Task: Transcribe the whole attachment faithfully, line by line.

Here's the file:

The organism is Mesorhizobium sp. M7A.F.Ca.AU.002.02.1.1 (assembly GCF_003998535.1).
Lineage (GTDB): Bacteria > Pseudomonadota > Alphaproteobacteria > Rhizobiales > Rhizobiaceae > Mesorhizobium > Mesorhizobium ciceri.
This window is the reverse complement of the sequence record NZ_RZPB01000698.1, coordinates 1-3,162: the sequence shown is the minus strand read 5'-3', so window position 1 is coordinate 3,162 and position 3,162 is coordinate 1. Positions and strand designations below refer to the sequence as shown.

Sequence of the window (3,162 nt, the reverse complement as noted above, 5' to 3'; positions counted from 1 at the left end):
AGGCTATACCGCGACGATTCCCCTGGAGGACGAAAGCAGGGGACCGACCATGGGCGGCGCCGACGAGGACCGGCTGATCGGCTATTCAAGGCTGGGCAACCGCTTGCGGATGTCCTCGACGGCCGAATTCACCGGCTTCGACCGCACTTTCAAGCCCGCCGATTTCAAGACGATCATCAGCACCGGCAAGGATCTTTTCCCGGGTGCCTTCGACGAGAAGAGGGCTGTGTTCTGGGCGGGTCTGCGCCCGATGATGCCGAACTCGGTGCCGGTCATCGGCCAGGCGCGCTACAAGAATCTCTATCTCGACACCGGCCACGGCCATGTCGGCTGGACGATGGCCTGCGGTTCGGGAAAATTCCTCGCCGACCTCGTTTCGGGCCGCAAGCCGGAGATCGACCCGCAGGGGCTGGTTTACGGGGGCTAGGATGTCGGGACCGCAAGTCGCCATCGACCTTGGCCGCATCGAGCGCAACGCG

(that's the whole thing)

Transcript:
The organism is Mesorhizobium sp. M7A.F.Ca.AU.002.02.1.1 (assembly GCF_003998535.1).
Lineage (GTDB): Bacteria > Pseudomonadota > Alphaproteobacteria > Rhizobiales > Rhizobiaceae > Mesorhizobium > Mesorhizobium ciceri.
This window is the reverse complement of the sequence record NZ_RZPB01000698.1, coordinates 1-3,162: the sequence shown is the minus strand read 5'-3', so window position 1 is coordinate 3,162 and position 3,162 is coordinate 1. Positions and strand designations below refer to the sequence as shown.

Sequence of the window (3,162 nt, the reverse complement as noted above, 5' to 3'; positions counted from 1 at the left end):
AGGCTATACCGCGACGATTCCCCTGGAGGACGAAAGCAGGGGACCGACCATGGGCGGCGCCGACGAGGACCGGCTGATCGGCTATTCAAGGCTGGGCAACCGCTTGCGGATGTCCTCGACGGCCGAATTCACCGGCTTCGACCGCACTTTCAAGCCCGCCGATTTCAAGACGATCATCAGCACCGGCAAGGATCTTTTCCCGGGTGCCTTCGACGAGAAGAGGGCTGTGTTCTGGGCGGGTCTGCGCCCGATGATGCCGAACTCGGTGCCGGTCATCGGCCAGGCGCGCTACAAGAATCTCTATCTCGACACCGGCCACGGCCATGTCGGCTGGACGATGGCCTGCGGTTCGGGAAAATTCCTCGCCGACCTCGTTTCGGGCCGCAAGCCGGAGATCGACCCGCAGGGGCTGGTTTACGGGGGCTAGGATGTCGGGACCGCAAGTCGCCATCGACCTTGGCCGCATCGAGCGCAACGCG